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    Hi, from NC. I've flown into Oshkosh since 1993 (I missed only a few years when my plane was down for restoration). The advice given here is good. The key is to read the NOTAM over and over again until you are convinced you understand it cold. Keep your head on a swivel as you approach Ripon. Hold your altitude (1000 AGL) and speed (90 Knots). Watch out for other people doing stupid things. Before you go, practice these things and making approaches to runways at the numbers, and at several arbitrary points (they will often ask you to keep it in the air to a colored dot which keeps you at a higher speed spacing you out from the guy coming in behind you).

    Drop by the Vintage flight line ops building (across from the Hangar Cafe) and say Hi once you're there.

  8. #8
    Mayhemxpc's Avatar
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    Plus one to all of the above. I would add another suggestion. If you have access to a decent desktop flight sim program such as X-Plane or MSFS, AFTER you review the You Tube videos, put the NOTAM in front of you and fly the Fisk arrival, including the Green Lake hold. The MSFS 2020 graphics are excellent and will give you a good appreciation of what look for. The X-plane graphics of OSH, however, are better/more up to date.
    Chris Mayer
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    www.o2cricket.com

  9. #9
    Aviatrexx's Avatar
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    All good suggestions, but I'd perform a Kobayashi Maru on the problem, myself.

    There are several factors that make this year's Fisk arrival more challenging than normal: heavier than normal traffic (see SnF21 attendance record), lower than normal annual flight times, changes in the arrival itself, and no one flying the arrival will have done it in two years. Throw in less-than-perfect weather or an ATC/Ground hiccup, and this is surely not the year to attempt it for the first time. The suggestion to arrive on Friday would normally be reasonable, but Ron and I see those arrivals, and every year "early" comes earlier in the week. You can bet that a lot of folks are already planning to arrive "early".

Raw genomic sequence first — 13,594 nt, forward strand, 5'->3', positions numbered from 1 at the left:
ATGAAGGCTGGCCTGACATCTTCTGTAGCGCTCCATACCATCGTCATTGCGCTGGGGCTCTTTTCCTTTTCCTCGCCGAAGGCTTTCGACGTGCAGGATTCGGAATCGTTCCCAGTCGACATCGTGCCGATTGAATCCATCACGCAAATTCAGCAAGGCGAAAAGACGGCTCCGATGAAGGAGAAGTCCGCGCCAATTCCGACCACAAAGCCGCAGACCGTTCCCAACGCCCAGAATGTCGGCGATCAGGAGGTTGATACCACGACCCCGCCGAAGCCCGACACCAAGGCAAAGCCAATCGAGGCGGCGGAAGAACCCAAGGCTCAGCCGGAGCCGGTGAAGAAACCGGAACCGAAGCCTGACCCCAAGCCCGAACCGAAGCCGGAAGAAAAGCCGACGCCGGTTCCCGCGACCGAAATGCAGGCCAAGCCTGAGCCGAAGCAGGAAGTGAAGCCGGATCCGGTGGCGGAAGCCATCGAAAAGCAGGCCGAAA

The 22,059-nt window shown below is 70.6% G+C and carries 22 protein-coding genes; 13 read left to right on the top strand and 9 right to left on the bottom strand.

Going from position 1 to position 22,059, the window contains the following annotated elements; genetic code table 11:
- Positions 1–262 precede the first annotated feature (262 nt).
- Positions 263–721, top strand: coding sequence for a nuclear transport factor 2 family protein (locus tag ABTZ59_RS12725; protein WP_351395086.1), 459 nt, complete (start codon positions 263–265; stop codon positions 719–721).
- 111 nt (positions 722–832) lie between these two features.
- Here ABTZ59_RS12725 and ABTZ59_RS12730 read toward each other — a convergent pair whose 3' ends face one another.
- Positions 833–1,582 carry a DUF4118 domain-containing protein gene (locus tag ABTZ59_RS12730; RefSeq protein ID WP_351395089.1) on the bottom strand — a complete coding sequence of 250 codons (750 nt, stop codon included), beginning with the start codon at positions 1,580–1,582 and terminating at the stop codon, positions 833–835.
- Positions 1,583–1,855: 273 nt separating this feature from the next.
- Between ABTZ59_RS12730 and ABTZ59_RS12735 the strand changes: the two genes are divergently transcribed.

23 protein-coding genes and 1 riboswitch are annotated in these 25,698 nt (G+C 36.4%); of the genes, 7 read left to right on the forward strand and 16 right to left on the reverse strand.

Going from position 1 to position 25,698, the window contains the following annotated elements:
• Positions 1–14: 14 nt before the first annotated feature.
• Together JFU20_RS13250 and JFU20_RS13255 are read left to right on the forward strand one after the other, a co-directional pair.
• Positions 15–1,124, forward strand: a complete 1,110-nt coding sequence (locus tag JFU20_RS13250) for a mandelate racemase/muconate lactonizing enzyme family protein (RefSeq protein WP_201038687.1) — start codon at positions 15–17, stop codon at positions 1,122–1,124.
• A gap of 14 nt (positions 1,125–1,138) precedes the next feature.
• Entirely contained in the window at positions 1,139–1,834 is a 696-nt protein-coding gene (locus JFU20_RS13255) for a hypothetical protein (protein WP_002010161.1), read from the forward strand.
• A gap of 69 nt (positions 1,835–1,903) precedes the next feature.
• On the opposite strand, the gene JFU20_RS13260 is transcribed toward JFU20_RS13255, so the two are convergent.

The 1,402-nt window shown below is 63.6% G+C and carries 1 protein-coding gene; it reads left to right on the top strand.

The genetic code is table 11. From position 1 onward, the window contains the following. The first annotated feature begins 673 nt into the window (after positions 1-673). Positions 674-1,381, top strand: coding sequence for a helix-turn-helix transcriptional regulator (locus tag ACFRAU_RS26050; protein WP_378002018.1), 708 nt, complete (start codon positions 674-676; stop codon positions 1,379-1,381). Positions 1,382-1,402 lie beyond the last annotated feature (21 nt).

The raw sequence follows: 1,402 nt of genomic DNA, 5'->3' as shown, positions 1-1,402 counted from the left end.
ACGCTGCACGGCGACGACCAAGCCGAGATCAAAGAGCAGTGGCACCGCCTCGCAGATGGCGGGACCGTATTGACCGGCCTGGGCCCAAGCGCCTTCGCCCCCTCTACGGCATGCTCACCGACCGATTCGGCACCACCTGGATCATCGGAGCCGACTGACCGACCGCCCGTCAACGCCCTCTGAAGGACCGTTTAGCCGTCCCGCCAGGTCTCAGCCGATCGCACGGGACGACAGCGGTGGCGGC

So when faced with a no-win scenario, change the rules. The NOTAM goes into effect at noon (CDT) on Thursday. If you get there before it goes into effect, you are now dealing with a normal Class D airport: listen to ATIS, report in when it says to, do what the controller says (usually, "Report 3-mile final runway 36"), land on whatever dot suits you, and follow the flag-folks to your tie-down/campsite. You'll arrive considerably less stressed and (if your C150 was manufactured before 1971) you'll probably have an excellent view of all the stressed-out Fisk approach landings, and not have to walk so far. In 2019, there were Friday arrivals that could barely see the runway.

    Unless you're really into big noisy jets, watching the show come together is far more interesting and relaxing than after the hoards descend. But if you get bored, do as Ron suggested and drop by Vintage Ops. There's always something going on there.

  10. #10
    robert l's Avatar
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    You'll arrive considerably less stressed and (if your C150 was manufactured before 1971) you'll probably have an excellent view of all the stressed-out Fisk approach landings, and not have to walk so far.
    1966 f model Aviatrexx, and like I said earlier, life in the slow lane ! Our plans aren't set in stone so we will have options. My buddy is thinking about flying the Cub but that's about a 2 1/2 or 3 day trip, both ways, don't know if he can stand that, and I would be following him in to land. Not so sure about that either. I got to go to SNF this year with a couple of friends in his 182 and we had to hold for about 40 minutes, we were just about to divert for fuel when we got the go ahead to come on in. Early arrival is ok with me, although, I would like to get the, I flew into Airventure t-shirt ! lol. We still have a ways to go so I'm not committing to any one scenario. In the mean time, I'm just flying as often as I can and keeping it real. Hope to some of y'all there.
    Bob